Entrancing Troubadours

From American Roots To New Folk, Some Old Favorites Rock Tucson.

By Mari Wadsworth

WHEN RAY BENSON and Lucky Oceans picked up their instruments some 27 years ago, western swing, boogie-woogie and jump swing had already spun their courses around American dance halls and been relegated to wallflower status on the popular music scene.

Music "The musical styles we love--roots American music--had been passed over and nearly forgotten when we began reviving them for our repertoire," Benson recalls of his teen years with Oceans, gigging with drummer Leroy Preston and fellow guitarist Chris O'Connell in the Washington, D.C., area. "Today that's not the case," he says. "I'm proud we're a small part of the reason these great American art forms are once again part of the fabric of popular music."

Part of the fabric, indeed. From those early days fueled by the inspiration of Merle Haggard's Salute to Bob Wills, Benson and his band Asleep At the Wheel have followed their muse to 19 Grammy Award nominations, including this year's bid for Best Country Instrumental for "Fat Boy Rag," off their 20th career album, Back to the Future Now, Live At Arizona Charlie's Las Vegas.

Along the way, their energetic, multi-faceted take on country influenced seminal bands like Los Lobos and The Blasters, whose names are inseparable from the '80s roots-rock revival in Los Angeles, and even old-school punk bands like X and The Plugs, who were also a part of that L.A. scene. (And they're still going--The Blasters headlined the New Year's Eve show at the Rialto a couple months ago, and Los Lobos returns to Tucson on March 27.)

On the contemporary front, bands like James Intveld, Junior Brown (whose comfortable feel for western swing and honky tonk recalls another era), and The Derailers, an up-and-coming country roots band from Austin, are all drawn from this same, great well-spring of homegrown talent.

Each has been added to the ranks of Gavin's respectable Americana chart. (The magazine is a trade publication similar to Billboard, which created the chart to recognize bands with a solid sound that wasn't necessarily destined for commercial airplay.) Interestingly, this fringe list has garnered wide attention: Increasingly "Americana" is making its way onto mainstream airwaves, with a sound KXCI program director Michael Hyatt characterizes as "modern country with a strong root connection." Proving they can still hold their own with the welcome competition, Asleep at the Wheel reached the Top-10 on the Americana chart.

The six-time Grammy winners tie up the loose ends of rodeo weekend with a dance party at 8:30 p.m. Sunday, February 22, at The New West, 4385 W. Ina Road. (Benson will also perform the National Anthem at Sunday's opening festivities at 2 p.m. on the rodeo grounds.) Concert tickets are $10 general, $8 for KXCI members, available in advance at Hear's Music and the KXCI station only. To charge by phone, or for more information, call 623-1000. Admission at the door will be an additional $2.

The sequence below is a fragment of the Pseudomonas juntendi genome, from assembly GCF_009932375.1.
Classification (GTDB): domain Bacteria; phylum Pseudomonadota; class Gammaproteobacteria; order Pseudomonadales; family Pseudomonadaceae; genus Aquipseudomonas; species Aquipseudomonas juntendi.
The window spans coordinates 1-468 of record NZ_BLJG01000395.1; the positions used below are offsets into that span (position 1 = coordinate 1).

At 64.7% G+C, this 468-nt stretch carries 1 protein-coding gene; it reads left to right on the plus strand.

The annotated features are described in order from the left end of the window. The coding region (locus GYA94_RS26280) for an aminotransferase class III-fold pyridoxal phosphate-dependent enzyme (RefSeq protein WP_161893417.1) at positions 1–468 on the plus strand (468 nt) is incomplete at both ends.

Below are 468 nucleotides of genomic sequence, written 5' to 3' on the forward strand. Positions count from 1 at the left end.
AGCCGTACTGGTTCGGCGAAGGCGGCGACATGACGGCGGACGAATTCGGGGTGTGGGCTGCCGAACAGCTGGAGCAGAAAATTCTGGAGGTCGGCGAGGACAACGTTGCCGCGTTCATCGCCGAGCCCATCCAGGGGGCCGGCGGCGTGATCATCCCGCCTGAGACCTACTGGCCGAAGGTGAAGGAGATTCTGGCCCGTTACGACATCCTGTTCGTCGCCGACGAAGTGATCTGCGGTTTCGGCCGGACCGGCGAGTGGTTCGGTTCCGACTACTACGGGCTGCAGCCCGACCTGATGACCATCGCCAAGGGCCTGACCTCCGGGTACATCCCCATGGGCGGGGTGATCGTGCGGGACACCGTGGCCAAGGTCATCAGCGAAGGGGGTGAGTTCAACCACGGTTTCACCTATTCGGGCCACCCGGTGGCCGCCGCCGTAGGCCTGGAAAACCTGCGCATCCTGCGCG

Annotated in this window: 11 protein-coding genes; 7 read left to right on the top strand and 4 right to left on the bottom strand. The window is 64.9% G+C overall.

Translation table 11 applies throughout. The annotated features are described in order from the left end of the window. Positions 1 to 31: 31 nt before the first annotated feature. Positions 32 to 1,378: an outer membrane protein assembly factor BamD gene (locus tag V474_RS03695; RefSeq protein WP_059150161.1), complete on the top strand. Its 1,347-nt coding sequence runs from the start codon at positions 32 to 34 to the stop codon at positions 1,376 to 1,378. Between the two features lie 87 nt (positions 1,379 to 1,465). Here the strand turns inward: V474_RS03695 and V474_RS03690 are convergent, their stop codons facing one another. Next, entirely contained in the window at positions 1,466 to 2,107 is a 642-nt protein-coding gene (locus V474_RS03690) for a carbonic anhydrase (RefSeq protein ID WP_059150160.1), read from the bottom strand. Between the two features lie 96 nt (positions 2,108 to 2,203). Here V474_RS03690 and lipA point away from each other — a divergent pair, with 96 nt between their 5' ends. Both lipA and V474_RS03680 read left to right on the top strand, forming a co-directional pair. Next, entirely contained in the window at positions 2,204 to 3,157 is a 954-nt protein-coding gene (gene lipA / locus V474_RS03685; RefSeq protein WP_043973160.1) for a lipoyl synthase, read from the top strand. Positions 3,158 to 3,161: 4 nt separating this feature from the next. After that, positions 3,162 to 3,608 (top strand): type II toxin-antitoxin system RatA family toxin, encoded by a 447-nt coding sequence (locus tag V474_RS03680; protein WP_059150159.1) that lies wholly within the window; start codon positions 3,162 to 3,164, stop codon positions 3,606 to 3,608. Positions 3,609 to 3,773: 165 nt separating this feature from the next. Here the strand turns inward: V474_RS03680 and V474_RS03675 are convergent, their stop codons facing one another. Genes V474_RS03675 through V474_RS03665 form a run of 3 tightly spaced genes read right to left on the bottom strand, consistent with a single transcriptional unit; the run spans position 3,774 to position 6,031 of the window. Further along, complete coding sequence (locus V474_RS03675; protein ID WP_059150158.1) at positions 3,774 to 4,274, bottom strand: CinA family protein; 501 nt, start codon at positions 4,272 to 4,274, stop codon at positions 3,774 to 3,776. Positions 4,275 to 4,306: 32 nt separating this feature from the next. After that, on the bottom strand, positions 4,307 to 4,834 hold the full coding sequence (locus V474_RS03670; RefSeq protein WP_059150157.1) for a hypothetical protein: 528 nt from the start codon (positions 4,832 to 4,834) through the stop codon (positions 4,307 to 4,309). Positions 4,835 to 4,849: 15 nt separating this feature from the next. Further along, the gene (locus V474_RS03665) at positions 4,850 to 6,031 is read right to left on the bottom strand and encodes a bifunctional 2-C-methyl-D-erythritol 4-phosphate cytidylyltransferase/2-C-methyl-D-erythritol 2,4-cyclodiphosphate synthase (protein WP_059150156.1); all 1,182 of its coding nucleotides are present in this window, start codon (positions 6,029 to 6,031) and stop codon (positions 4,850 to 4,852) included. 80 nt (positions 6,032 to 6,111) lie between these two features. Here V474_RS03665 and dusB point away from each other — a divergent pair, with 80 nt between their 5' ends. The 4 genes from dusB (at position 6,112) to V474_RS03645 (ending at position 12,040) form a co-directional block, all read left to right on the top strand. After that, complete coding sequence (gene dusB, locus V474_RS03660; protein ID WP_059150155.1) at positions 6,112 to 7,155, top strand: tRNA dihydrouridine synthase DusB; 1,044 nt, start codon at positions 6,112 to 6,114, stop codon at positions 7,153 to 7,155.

NOT TO BE outdone, March blows in two more stellar talents from the forefront of American music: Cosy Sheridan and Iris DeMent.

Sheridan, a New England native, is a well-regarded presence on the folk circuit. Winner of the Telluride Bluegrass Festival's Troubadour Award and Kerrville Folk Festival's New Folk Award, the sprightly singer/songwriter returns to Tucson as part of the 1998 Primavera: A Celebration of Women in the Arts series. With melodic acoustic guitar backing the fragile trill of her delightful soprano vocals, Sheridan tackles the classic love song, social commentary and everyday life with an approach that's observant, wistful, light-hearted and smart.

Songs from her recently released live album One Sure Thing include the ups and downs of the recovery movement, romantic uses for modern appliances, the finer points of neutering your pet (a.k.a. "The True and Terrible Trials of Waldo the Dog"), and a sardonic take on easing the national debt by revitalizing a failed S&L property, once the site of an infamous Nevada brothel, "The Mustang House." But all is not fun and games--her serious songwriting, including the early favorite "Waltz for Arizona," is also artfully and captivatingly rendered.

A new album, Grand Design, is due out February 23. But Sheridan is at her best in front of an audience, and whatever you miss on One Sure Thing you're sure to find when she performs live at 8 p.m. Saturday, March 7, in the Tucson Center for the Performing Arts, 406 S. Sixth Ave. Tickets are $10, $9 for students, TKMA, TFTM and KXCI members, available in advance at Hear's Music and Antigone Books. They'll cost $2 more at the door. Call 327-4809 for reservations and information.

And finally, fellow slice-of-life songstress Iris DeMent is one performer who needs little introduction. Her heartfelt songs and authentic stage presence have captivated local audiences a few times over, and her return on March 13 is sure to be a sell-out. The Kansas City-based songwriter (dubbed a "homespun genius") had a quick rise to national attention after 1992's Infamous Angel, and has charmed audiences on tour ever since. Merle Haggard says succinctly, "She's the best singer I ever heard."

Her latest effort, The Way I Should, boasts 11 original tracks. Two were co-written with her husband Elmer, and Haggard backs up his high praise with his considerable talent by co-writing a third. Other special guests on the album include Dire Straits' Mark Knopfler, Earl Scruggs, Paul Franklin and Delbert McClinton.

She performs solo in Tucson, accompanying herself on piano and acoustic guitar, at 8 p.m. Friday, March 13, in Crowder Hall, on campus in the UA Music Building. All seating is reserved. Tickets are $12 and $14, available in advance at Hear's Music and Antigone Books. For information or to charge by phone (for a $1 fee), call 327-4809. TW

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